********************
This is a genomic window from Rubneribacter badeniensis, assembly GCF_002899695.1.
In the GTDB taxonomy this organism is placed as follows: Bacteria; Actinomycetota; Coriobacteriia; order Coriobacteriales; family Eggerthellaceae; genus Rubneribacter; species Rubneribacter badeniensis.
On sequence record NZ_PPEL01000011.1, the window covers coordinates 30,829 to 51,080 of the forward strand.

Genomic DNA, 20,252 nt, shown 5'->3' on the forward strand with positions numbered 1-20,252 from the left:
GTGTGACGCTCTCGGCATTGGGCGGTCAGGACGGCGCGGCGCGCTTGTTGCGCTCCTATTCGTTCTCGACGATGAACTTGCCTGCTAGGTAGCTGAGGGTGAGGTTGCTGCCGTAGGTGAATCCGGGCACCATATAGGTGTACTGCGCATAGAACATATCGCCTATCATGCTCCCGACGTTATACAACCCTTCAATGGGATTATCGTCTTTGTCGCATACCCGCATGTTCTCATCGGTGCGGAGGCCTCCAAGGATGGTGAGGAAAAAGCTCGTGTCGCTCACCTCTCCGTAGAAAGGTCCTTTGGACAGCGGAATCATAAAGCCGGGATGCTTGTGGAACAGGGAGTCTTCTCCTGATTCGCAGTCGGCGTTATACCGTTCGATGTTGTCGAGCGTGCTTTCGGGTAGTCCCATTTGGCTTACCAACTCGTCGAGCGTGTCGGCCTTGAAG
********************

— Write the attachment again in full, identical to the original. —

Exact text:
This is a genomic window from Rubneribacter badeniensis, assembly GCF_002899695.1.
In the GTDB taxonomy this organism is placed as follows: Bacteria; Actinomycetota; Coriobacteriia; order Coriobacteriales; family Eggerthellaceae; genus Rubneribacter; species Rubneribacter badeniensis.
On sequence record NZ_PPEL01000011.1, the window covers coordinates 30,829 to 51,080 of the forward strand.

Genomic DNA, 20,252 nt, shown 5'->3' on the forward strand with positions numbered 1-20,252 from the left:
GTGTGACGCTCTCGGCATTGGGCGGTCAGGACGGCGCGGCGCGCTTGTTGCGCTCCTATTCGTTCTCGACGATGAACTTGCCTGCTAGGTAGCTGAGGGTGAGGTTGCTGCCGTAGGTGAATCCGGGCACCATATAGGTGTACTGCGCATAGAACATATCGCCTATCATGCTCCCGACGTTATACAACCCTTCAATGGGATTATCGTCTTTGTCGCATACCCGCATGTTCTCATCGGTGCGGAGGCCTCCAAGGATGGTGAGGAAAAAGCTCGTGTCGCTCACCTCTCCGTAGAAAGGTCCTTTGGACAGCGGAATCATAAAGCCGGGATGCTTGTGGAACAGGGAGTCTTCTCCTGATTCGCAGTCGGCGTTATACCGTTCGATGTTGTCGAGCGTGCTTTCGGGTAGTCCCATTTGGCTTACCAACTCGTCGAGCGTGTCGGCCTTGAAG